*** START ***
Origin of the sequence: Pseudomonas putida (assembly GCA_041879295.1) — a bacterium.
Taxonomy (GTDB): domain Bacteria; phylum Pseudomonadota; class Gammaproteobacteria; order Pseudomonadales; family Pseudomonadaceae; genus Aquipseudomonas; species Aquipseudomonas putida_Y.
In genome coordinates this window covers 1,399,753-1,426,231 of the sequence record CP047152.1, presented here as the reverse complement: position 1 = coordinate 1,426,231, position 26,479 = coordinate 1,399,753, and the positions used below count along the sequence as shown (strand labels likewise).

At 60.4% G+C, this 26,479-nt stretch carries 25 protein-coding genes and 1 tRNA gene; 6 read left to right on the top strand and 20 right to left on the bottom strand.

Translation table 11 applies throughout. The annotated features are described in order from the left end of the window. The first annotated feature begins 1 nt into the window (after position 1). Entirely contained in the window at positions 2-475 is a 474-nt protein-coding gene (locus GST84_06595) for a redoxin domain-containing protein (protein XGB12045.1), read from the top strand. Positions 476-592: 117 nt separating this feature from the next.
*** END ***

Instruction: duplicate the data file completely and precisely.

Origin of the sequence: Pseudomonas putida (assembly GCA_041879295.1) — a bacterium.
Taxonomy (GTDB): domain Bacteria; phylum Pseudomonadota; class Gammaproteobacteria; order Pseudomonadales; family Pseudomonadaceae; genus Aquipseudomonas; species Aquipseudomonas putida_Y.
In genome coordinates this window covers 1,399,753-1,426,231 of the sequence record CP047152.1, presented here as the reverse complement: position 1 = coordinate 1,426,231, position 26,479 = coordinate 1,399,753, and the positions used below count along the sequence as shown (strand labels likewise).

At 60.4% G+C, this 26,479-nt stretch carries 25 protein-coding genes and 1 tRNA gene; 6 read left to right on the top strand and 20 right to left on the bottom strand.

Translation table 11 applies throughout. The annotated features are described in order from the left end of the window. The first annotated feature begins 1 nt into the window (after position 1). Entirely contained in the window at positions 2-475 is a 474-nt protein-coding gene (locus GST84_06595) for a redoxin domain-containing protein (protein XGB12045.1), read from the top strand. Positions 476-592: 117 nt separating this feature from the next.